This is something that I really didn’t think about much when we left home at the end of April. I had some concern that traveling in Europe as an American, and therefore someone who was incriminated in the continuing disaster that is our President, would cause some problems for us, but it hasn’t at all. Obviously there has been mention—in Greece, one of our hosts continually referred to him as “the bush” (it sounded like lower case, although he never wrote it out); and in Portugal several people went on and on about how he was the most hated leader in the world right now and really an awful, awful man, only to pause far into their tirades to ask if we, in fact, liked Bush. Since we patently don’t, this was always an entertaining part of the conversation for us. I’m assuming that if we’d answered in the affirmative, they would simply have given us a pitying look and gone on with their bashing.
Current specific reasons to loathe Americans aside, there is the enduring impression of Americans as ugly, boorish, fat, loud, styleless, cultureless, and clueless. They trample over cobbled streets and millennia-old cultures in their khaki shorts and Hawaiian shirts and photographer’s vests, dripping ice cream on antiquities and speaking too loudly in museums. They complain about foods, and lines, and heat, and traffic, and noise, and assume that everyone in the world should speak English to them.
This, at least, is what “conscientious travelers,” such as ourselves, believe the world thinks about Americans. And it may . . . but to be honest, I have no first-hand experience with this belief. Admittedly, in part this is because I haven’t traveled to “beaten path” destinations in years. I have noticed Brits in Greece being by far the loudest people in the restaurant (talking about how uncouth Americans were no less, and complaining about Greek food, while Ian and I sat and quietly enjoyed our delicious meal); Australians using any excuse to get falling-down drunk in public; large groups of young German men, shouting drunk, staggering down streets in the evening, urinating against buildings in not-so-deserted alleyways. When we took a day trip to Bodrum, Turkey, several years ago, it was not overweight middle-aged Americans wandering around the bazaar in this Muslim country in t-shirts over swim suit bottoms, nor was it a chubby American 12-year-old wearing too-tight sweats with “tasty” across the ass; nor was it a tall, slender, blonde American eating lunch in local restaurant in a pair of turquoise lycra boy shorts and matching string bikini top. In other words, lots of people are ugly on vacation.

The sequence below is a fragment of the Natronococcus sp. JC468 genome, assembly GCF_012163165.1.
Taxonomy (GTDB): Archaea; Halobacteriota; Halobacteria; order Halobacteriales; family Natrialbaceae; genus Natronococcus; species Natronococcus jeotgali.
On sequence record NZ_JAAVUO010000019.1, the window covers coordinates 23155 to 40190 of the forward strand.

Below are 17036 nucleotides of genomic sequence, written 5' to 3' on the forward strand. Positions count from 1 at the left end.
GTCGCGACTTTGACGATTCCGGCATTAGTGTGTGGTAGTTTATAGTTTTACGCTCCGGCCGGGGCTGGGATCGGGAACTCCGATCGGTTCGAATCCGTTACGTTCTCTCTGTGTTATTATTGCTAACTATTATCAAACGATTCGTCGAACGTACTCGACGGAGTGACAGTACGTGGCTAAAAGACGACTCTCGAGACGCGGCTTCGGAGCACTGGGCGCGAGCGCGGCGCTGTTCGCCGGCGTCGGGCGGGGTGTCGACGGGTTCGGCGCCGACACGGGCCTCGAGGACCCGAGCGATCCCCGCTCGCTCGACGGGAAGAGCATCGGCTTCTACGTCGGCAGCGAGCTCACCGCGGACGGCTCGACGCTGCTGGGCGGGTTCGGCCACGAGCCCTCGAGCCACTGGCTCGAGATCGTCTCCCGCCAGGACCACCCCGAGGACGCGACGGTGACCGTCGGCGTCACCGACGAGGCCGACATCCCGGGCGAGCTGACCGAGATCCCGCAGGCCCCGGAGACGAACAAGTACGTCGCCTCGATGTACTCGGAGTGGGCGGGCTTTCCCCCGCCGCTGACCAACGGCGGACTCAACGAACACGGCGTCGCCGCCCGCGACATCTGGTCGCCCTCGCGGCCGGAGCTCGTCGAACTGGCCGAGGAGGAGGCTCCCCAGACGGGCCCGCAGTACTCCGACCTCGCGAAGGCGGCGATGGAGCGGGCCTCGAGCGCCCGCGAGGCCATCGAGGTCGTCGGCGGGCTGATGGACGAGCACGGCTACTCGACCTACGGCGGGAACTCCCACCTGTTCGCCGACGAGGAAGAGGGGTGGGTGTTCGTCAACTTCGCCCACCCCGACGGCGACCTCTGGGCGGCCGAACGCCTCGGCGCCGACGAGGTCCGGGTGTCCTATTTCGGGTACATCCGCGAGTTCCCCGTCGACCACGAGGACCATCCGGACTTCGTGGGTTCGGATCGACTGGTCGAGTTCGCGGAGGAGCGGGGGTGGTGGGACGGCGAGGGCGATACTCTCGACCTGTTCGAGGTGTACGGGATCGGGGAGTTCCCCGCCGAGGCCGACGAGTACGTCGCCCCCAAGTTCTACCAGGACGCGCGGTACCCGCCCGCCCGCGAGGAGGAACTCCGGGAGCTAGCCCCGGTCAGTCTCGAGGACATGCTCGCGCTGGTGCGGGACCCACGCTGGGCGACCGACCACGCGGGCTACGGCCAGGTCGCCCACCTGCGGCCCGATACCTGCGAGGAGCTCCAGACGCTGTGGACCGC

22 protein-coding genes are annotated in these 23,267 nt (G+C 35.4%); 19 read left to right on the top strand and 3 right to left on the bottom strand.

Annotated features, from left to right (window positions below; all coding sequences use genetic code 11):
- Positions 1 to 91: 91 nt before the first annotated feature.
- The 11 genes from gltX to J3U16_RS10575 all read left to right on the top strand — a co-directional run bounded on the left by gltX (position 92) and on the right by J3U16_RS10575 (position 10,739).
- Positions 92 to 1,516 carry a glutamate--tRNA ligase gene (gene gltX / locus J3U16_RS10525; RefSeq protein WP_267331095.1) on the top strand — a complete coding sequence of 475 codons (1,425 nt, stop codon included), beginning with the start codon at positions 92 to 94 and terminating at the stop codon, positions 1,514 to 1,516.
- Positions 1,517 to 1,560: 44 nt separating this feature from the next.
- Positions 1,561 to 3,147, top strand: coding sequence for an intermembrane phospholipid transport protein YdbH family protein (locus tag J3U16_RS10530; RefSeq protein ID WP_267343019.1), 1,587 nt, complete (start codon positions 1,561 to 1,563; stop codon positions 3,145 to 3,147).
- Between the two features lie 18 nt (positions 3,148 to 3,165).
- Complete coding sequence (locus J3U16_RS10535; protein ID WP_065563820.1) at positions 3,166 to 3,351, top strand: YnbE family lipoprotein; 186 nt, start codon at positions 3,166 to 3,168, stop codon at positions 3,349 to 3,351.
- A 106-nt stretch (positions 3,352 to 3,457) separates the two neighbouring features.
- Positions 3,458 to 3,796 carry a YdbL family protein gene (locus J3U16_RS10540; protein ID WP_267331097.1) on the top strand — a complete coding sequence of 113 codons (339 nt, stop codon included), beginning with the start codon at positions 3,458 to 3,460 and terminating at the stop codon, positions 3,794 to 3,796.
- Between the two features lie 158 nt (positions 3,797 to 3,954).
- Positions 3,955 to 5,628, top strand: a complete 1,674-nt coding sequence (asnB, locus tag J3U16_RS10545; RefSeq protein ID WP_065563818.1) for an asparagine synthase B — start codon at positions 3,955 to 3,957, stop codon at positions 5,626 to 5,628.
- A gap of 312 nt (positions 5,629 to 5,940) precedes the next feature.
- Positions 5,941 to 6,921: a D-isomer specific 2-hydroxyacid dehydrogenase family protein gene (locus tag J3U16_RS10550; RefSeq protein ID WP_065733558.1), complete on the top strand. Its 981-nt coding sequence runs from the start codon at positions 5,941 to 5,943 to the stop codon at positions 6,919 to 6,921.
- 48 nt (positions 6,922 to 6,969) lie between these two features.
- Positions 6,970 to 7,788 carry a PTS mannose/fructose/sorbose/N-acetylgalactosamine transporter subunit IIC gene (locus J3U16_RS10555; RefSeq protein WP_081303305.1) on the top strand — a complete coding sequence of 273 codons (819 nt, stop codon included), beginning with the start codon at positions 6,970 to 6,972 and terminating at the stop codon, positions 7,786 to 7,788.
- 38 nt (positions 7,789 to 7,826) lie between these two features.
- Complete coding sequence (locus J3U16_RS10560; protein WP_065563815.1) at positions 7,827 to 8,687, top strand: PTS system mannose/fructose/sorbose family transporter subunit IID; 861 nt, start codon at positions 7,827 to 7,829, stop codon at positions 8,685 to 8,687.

I tend to avoid the serious ugliness. For one, I rarely go to museums so I’m not likely to drip my ice cream on something priceless. I don’t get publicly falling-down drunk with big bands of boys (when I did get drunk once long ago with Australians, it was in the privacy of our guest house). You will not catch me dead anywhere in a photographer’s vest, and Hawaiian shirts definitely have their place and it’s
I try to learn at least some basics in the language of the country I’m in, and I fancy myself fairly good with pronunciation. I certainly don’t assume people will understand me better if I talk more loudly.
None of this really affected us in a serious way for the first three months of our trip, though. We started in Greece, and not only can we order food using Greek words, we can even read them in Greek script, so we’re way ahead of most tourists plying the Cyclades as we did. Not only that; the Greeks, along with most other Europeans, study English in school and happily speak it both with native English speakers and with all the rest of the Europeans who’ve learned English in school. Then we were in
And then we came to
I found myself shrinking on the streets of
After one long day of this, I got mad. After all, I’m me, and there’s nothing I can—or want to—do about it. I’m proud of who I am. I’m proud of my strengths, I accept and work on my weaknesses, and I am grateful for the opportunities I’ve had in my life. One of those opportunities has been the freedom to travel, and with that freedom, the chance to learn about the world in a way uncommon to most of the other 7 billion inhabitants of this planet. And so, cast away guilt! If a Swede considers me to be uncouth and boorish because I’ve studied French and Swahili and Portuguese but not Swedish, that’s not my problem. If a Latvian is frustrated that I don’t speak Latvian or Russian and therefore can’t make my needs speedily known, well, I’ve tried my best.
I have a Master’s degree in linguistics, and perhaps this is part of my problem. I know how important language is (even just accent) for the coherence of a society. I can mourn the fact that languages, like plants and animals and customs, are dying out all the time. I can recognize similarities between languages—this skill helps me fake my way through
Talking and language are very important to me; they always have been. My mother reminds me of a trip to
I realized something the other day, though. Yes, language ability is important, and it is one indicator of multicultural sensitivity or ugly boorishness. But it’s not the only thing. Observation, attire, awareness, openness—all are valuable as well. And so I’ll continue to do my best, as I always do, in all these categories as well as in language. And I will focus my grateful energy on appreciating the places I’m visiting to the fullness of my ability.
And I will no longer feel guilt for who I am.